Home / News / World /  WHO estimates nearly 1.49 crore excess Covid-19 deaths in 2020-21, almost half in India
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The death toll associated with Covid-19 directly or indirectly may have climbed to almost 1.5 crore between 1 January 2020 and 31 December 2021 across the globe, according to a new estimate by the World Health Organization (WHO).

The figure is almost three times the official count (54 lakh) of deaths directly attributable to Covid-19 and reported to WHO in that period.

The new figures reflect people who died of Covid-19 as well as those who died as an indirect result of the outbreak, including people who could not access healthcare for other conditions. 

WHO says that the numbers are also far higher because of deaths that were missed in countries without adequate reporting. Even pre-pandemic, around six in 10 deaths around the world were not registered.

“These sobering data not only point to the impact of the pandemic but also to the need for all countries to invest in more resilient health systems that can sustain essential health services during crises," said WHO director-general Tedros Adhanom Ghebreyesus.

Death toll in India

Breaking down the data, the UN health agency has said that almost half of the deaths that until now had not been counted were in India. The report suggests that 47 lakh people died in the country as a result of the pandemic, mainly during a huge surge in May and June 2021.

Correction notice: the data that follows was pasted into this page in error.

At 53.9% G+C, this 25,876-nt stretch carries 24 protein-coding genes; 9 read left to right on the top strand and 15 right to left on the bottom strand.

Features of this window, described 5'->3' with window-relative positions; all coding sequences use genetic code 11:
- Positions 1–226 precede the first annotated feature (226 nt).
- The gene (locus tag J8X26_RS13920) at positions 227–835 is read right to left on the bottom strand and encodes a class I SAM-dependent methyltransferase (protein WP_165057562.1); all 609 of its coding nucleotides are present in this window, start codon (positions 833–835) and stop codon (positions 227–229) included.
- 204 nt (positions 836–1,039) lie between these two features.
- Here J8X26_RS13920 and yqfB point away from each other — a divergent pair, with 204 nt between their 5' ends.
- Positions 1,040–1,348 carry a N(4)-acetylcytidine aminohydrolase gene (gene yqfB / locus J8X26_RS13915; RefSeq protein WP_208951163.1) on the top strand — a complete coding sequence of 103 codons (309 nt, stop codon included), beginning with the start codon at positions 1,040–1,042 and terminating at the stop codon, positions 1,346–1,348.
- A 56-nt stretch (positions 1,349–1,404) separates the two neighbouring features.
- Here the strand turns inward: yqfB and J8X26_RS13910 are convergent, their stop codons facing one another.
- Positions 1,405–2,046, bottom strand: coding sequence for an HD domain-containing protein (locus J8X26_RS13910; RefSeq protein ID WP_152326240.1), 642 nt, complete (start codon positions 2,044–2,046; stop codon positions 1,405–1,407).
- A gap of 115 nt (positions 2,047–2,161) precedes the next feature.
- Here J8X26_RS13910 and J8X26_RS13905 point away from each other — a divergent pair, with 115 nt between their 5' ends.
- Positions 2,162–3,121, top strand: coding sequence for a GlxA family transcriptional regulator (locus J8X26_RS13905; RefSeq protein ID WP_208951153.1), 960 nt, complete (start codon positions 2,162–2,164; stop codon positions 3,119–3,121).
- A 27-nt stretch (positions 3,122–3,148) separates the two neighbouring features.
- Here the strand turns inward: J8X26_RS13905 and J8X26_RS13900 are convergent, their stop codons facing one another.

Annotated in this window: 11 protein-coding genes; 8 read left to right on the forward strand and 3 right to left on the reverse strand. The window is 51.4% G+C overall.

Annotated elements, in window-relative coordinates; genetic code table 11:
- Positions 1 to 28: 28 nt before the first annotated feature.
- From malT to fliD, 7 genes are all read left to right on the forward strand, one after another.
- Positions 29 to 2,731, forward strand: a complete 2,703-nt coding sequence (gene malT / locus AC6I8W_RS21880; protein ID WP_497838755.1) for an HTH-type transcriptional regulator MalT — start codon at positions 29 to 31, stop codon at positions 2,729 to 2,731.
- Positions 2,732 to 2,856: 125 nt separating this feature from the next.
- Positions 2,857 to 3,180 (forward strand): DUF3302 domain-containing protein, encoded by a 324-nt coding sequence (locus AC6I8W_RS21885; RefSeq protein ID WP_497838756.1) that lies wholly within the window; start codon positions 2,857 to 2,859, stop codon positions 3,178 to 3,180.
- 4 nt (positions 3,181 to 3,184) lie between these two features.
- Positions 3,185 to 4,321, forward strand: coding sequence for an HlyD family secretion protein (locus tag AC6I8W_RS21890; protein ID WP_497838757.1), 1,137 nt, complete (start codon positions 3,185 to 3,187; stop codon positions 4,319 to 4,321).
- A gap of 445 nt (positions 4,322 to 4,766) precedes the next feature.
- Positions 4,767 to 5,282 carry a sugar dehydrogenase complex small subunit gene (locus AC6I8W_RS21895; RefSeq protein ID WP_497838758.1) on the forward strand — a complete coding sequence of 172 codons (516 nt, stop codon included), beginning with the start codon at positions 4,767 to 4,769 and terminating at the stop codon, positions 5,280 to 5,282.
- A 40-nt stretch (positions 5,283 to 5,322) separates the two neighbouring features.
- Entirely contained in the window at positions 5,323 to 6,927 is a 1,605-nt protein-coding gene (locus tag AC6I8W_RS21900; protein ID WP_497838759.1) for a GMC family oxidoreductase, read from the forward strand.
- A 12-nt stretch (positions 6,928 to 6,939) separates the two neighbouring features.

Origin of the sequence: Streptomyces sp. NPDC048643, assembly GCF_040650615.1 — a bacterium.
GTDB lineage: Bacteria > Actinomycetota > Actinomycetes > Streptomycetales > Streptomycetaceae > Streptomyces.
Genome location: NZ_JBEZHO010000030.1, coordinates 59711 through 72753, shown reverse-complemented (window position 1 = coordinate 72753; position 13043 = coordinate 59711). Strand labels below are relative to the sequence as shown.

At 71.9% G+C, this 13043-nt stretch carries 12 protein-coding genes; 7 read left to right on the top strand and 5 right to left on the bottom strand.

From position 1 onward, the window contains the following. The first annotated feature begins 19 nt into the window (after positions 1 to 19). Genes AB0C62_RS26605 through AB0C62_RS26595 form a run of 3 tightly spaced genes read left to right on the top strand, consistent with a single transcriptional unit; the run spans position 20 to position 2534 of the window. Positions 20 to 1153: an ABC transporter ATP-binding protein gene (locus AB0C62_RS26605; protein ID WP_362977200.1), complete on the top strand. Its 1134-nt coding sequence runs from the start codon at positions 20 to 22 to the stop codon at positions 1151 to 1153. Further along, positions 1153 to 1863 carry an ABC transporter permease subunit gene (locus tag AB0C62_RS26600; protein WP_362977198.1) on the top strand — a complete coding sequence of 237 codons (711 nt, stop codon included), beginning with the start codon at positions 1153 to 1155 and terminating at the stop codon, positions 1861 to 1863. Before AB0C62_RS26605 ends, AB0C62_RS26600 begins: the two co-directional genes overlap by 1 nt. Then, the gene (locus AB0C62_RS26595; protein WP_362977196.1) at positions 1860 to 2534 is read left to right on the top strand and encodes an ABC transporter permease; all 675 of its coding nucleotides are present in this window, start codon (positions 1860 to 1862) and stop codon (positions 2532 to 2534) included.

The central government, however, puts its death toll for the January 2020-December 2021 period far lower – about 4,80,000.

According to the Union health ministry data, in 2020, when Covid-19 was first reported in the country, 1.48 lakh people lost their lives due to the pandemic, which is substantially lower than in 2021, when 3.32 lakh people died due to the disease.

The government has also pushed back against the WHO estimates and raised objections to classify India as a Tier 2 country.

WHO says all countries that made available their full all-cause mortality data for the pandemic period were classified as Tier 1. India is in Tier 2 because it did not share official data with WHO.

After the data was released, the Centre said: “Despite India’s strong objection to the use of mathematical models for projecting excess mortality estimates, WHO has released excess mortality estimates without adequately addressing India’s concerns. The validity of models used and data methodology is questionable."

The WHO has said that it had not yet fully examined new data provided this week by India. The agency plans to update its estimate as more data emerge.




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